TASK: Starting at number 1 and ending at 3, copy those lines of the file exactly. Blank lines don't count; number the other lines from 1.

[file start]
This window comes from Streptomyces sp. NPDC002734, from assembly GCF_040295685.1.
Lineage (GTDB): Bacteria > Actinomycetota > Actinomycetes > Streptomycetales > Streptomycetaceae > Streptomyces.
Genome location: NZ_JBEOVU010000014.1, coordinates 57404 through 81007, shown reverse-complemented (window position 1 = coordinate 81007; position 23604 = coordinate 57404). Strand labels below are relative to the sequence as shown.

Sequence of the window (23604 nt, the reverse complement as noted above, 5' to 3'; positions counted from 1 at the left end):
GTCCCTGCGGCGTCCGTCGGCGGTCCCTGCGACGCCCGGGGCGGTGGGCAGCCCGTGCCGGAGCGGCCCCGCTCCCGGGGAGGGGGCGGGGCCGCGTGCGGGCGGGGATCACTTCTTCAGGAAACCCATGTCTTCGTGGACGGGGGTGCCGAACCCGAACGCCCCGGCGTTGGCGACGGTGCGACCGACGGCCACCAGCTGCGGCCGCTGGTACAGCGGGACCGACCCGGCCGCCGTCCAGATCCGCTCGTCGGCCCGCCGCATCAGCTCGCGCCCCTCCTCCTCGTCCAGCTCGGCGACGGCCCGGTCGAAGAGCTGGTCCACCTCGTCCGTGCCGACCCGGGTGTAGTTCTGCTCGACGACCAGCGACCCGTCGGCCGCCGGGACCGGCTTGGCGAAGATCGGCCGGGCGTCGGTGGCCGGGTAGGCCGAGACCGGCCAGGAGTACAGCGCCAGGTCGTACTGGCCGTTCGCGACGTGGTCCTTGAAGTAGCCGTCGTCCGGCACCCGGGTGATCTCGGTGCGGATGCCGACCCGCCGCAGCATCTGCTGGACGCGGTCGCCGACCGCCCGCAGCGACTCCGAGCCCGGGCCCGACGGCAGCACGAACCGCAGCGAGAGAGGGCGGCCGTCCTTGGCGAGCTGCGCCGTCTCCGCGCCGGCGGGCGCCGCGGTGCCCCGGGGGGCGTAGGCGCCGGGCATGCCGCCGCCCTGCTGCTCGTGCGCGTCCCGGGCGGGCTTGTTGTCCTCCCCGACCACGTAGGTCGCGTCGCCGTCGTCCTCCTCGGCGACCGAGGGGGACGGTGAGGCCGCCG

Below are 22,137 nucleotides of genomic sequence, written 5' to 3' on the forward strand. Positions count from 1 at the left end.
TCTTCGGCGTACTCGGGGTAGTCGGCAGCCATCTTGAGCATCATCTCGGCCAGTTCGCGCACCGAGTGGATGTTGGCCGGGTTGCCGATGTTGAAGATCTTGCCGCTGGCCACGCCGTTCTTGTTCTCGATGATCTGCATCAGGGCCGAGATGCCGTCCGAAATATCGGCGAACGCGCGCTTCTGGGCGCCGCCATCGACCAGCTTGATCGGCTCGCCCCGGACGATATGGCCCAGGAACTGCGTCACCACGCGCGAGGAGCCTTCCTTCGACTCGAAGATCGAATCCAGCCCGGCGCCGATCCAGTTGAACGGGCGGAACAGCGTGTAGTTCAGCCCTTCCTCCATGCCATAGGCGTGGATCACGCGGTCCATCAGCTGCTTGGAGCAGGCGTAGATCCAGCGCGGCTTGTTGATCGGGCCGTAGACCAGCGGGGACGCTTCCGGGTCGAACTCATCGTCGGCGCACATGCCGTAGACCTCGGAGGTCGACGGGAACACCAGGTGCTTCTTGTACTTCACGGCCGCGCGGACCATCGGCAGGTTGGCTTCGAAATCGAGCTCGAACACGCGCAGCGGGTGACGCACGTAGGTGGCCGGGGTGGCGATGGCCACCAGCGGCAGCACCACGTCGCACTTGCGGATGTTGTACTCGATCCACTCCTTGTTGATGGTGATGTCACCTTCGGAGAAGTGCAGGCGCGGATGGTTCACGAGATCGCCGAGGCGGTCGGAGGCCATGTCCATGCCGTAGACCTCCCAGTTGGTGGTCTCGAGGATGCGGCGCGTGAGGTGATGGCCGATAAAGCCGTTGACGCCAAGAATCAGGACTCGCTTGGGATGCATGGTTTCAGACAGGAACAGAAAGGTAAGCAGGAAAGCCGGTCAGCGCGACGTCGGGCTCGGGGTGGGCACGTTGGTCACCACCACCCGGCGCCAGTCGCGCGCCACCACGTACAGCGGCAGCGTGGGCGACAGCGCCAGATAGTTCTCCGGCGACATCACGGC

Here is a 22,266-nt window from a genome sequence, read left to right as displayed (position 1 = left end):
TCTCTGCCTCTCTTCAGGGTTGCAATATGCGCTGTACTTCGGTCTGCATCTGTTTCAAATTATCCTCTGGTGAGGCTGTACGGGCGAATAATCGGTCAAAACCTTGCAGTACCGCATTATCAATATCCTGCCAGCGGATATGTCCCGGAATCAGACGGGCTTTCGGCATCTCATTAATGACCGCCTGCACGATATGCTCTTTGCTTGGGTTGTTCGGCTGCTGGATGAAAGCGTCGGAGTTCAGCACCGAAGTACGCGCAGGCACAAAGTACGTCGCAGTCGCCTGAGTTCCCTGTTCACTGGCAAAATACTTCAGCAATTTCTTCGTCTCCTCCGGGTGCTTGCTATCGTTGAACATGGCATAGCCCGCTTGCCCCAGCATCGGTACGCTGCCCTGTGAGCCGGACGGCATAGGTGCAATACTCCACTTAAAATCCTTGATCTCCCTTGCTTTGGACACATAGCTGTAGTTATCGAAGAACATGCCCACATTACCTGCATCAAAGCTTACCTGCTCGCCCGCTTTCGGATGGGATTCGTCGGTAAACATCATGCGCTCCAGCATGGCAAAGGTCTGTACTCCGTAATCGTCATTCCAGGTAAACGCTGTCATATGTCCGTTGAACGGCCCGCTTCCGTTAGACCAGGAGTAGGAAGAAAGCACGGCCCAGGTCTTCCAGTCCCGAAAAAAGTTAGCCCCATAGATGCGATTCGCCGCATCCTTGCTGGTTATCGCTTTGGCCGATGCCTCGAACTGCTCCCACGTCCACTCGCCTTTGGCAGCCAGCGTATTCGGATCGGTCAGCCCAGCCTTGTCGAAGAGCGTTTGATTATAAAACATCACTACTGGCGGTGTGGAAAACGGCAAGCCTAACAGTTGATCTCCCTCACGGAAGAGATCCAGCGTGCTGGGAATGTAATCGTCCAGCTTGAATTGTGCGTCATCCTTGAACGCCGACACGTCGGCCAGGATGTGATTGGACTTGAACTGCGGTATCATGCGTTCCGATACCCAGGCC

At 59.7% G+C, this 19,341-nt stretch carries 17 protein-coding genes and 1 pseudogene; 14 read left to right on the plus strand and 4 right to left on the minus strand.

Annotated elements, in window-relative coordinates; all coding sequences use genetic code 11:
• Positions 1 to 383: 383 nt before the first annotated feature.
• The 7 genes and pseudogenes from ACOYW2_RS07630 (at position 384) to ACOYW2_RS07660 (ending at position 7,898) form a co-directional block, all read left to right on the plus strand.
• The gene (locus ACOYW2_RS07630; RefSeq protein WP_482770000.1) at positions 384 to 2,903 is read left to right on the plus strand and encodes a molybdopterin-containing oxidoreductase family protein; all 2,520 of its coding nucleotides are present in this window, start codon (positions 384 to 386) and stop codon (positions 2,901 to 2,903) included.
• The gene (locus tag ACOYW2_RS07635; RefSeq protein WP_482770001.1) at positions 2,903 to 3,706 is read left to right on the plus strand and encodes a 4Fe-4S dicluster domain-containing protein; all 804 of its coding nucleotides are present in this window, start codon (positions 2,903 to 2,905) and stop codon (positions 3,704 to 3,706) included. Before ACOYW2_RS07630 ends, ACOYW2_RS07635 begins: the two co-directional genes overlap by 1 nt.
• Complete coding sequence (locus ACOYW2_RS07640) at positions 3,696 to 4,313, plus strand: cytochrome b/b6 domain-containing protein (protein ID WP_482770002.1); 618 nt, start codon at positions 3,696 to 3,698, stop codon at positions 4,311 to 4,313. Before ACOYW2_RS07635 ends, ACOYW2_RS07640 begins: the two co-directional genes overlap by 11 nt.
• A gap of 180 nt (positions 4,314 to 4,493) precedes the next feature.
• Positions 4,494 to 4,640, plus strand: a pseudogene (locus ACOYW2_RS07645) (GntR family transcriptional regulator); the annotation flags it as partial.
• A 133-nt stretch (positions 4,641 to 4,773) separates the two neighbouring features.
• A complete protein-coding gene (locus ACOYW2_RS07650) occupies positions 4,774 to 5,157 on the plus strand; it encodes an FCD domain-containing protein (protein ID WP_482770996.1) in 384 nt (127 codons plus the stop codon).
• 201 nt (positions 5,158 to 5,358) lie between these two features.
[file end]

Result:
This window comes from Streptomyces sp. NPDC002734, from assembly GCF_040295685.1.
Lineage (GTDB): Bacteria > Actinomycetota > Actinomycetes > Streptomycetales > Streptomycetaceae > Streptomyces.
Genome location: NZ_JBEOVU010000014.1, coordinates 57404 through 81007, shown reverse-complemented (window position 1 = coordinate 81007; position 23604 = coordinate 57404). Strand labels below are relative to the sequence as shown.